Hotel takes business approach in renting homes to homeless
Many organizations try to help the homeless improve their lives. The Express Inn Hotel and its non-profit C-C Boarding Home (CCBH) Annex may have the most
logical reason of all to do it well: Failure to do so would be bad for business.
It was a close call before. When Barry Tiggemann and his mother, Nam Tiggemann, became managing partners of the 45-year-old hotel at 725 W. Cimarron St. two and a half years ago, they found drugs and prostitution rampant in the establishment. “We had to kick people out of 30 rooms,” Barry Tiggemann recalled.
At the same time, with the Express Inn's location near the concentration of tent camps around I-25 and Fountain Creek, various people on the edge of homelessness were breaking into rooms looking for shelter some nights. Finally, instead of implementing the major hotel renovation they had once planned, he and his mom decided, “Why not try to help them?”
Thus began the Express Inn's partnership with C-C Boarding Home Annex, which (according to the Annex website) had been founded 30 years ago to help provide “dignified group home settings” for mentally handicapped people. The Annex, of which Tiggeman is the administrator, is partly an extension of that concept, counting a partnership with Westside-based Pikes Peak Mental Health among the numerous services available to the Express Inn's CCBH Annex tenants. The business' slogan is “Because there is a way.”
That way is the Annex subletting rooms from the hotel, making them available as cheaply as $15 a night or $60 a week (in a three-roommate situation). In addition to help for the mentally needful, amenities include free food, clothing, laundry, meeting rooms and computers with Internet (in the lobby); room refrigerators, microwaves and cable TV; and assistance (as necessary) with job hunting, transportation, medical problems, prescription drugs, public-assistance issues, government paperwork and education (including tutoring for children in the several families that are renting rooms).
To give a nudge toward self-sufficiency, the weekly rate is based on what a person might earn from one day's work at minimum wage. The rules are similar to those at most motels. No drugs are allowed, well behaved pets are OK, and alcohol is tolerated, within reason. At the same time, people who do not pay their rent stand to be evicted. “This is not a shelter, it's to get people back on their feet,” Tiggeman explained.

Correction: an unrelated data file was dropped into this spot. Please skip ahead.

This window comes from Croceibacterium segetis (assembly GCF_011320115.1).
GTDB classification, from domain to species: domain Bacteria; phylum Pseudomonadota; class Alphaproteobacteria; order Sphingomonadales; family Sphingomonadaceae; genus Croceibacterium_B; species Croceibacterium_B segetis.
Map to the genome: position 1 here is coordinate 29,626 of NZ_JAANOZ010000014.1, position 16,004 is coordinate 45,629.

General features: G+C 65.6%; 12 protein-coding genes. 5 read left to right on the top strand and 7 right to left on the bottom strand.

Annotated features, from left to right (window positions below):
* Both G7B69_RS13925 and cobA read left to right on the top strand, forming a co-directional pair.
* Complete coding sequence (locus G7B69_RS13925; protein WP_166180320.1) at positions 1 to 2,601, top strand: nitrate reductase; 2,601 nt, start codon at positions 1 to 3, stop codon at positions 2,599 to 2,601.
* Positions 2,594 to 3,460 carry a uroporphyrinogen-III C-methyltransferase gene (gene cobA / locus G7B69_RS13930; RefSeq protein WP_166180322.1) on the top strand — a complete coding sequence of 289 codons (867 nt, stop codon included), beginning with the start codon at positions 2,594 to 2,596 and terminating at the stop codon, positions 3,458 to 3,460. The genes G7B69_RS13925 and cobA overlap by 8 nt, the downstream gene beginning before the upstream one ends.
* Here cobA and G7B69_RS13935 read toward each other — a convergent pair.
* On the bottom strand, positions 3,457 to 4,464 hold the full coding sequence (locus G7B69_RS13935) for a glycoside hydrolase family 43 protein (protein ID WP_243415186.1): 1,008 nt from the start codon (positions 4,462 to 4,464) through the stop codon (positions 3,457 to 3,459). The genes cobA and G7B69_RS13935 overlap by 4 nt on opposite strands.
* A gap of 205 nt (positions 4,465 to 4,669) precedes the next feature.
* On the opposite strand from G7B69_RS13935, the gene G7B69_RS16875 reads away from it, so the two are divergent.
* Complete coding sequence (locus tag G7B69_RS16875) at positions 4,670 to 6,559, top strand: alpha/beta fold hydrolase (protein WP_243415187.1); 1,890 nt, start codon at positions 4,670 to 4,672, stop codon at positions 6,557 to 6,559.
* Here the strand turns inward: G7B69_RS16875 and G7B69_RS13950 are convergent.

Some tenants stay just a short while; others like to stay on. One such person is Randy White, a retired Army staff sergeant (E-5), who lost his legs in the 1991 Persian Gulf War. After close to 14 years of living on the streets in Denver and Cripple Creek, he's been at the Express Inn for nearly a year, with a room to himself and his little dog Wildfire. He thanked the CCBH Annex staff for helping him deal with Veterans Administra-tion and other issues. “This is home now,” he said.
The $60-a-week rate is made possible in large part through the support of more than 20 area entities, mainly churches (led by Woodmen Valley Chapel), businesses and non-profit groups.
In addition, around noon on frequent Saturdays, the chapel's “Mobile Kitchen Team” sets up in the Express Inn parking lot, cooks up homemade lunches and gives them free to anyone who shows up. The service is intended primarily for the motel residents, but creek-dwellers are not turned away, Tiggemann said. As many as 250 meals are served each time.
“Due to an incredible response from the Colorado Springs community in the form of clothing, food, toys, books, monetary donations, bicycles, education classes and labor assistance, C-C Boarding Home is expanding its influence throughout the community faster than ever,” the Annex website states. “Rather than enabling the needy by providing handouts, we will continue to provide managed care and mentorship to address the critical needs of our fellow citizens that are enduring less fortunate times.”
About 50 of the hotel rooms are now used by CCBH Annex, with the other 70 still available to travelers for overnight stays. But because the Tiggemanns are in charge of both operations, there is flexibility in how the overall space is used, so if the CCBH Annex needs more space over time, that can easily happen, he agreed.
The Annex/Express Inn model has had a critic in Bob Holmes, director of Homeward Pikes Peak (the city's umbrella agency for homeless issues), who told City Council Jan. 26 he had concerns about an “appearance of impropriety” in the system CCBH Annex uses to ensure rent payment through tenants' Social Security Insurance (SSI). However, after talking to Tiggemann and staff afterward, Holmes told the Westside Pioneer, “They had reasonable answers to the questions.”
For his part, Tiggemann said SSI is often a delicate situation, depending on the mental competency of the individual involved. Often it is only through CCBHA help that such people even receive SSI, not to mention assistance from Pikes Peak Mental, Tiggemann said. Furthermore, he added, the motel exerts no “hold” on renters' SSI funds when they move on.
A long-range CCBH Annex goal is to redo the original hotel kitchen to allow hot meals to be cooked and served three times a day as a further service to residents. But with an estimated cost of $450,000, that may not happen for a while, unless a grant request goes through.
All the CCBH Annex staff, including Barry Tiggemann, live in the hotel.
Tiggeman described how he used to go home at nights to a 2,000-square-foot house, but he decided he didn't need that much space, he had to be at the hotel a lot, and he felt more at home there, anyway. “We're a little community here,” he said.
Westside Pioneer article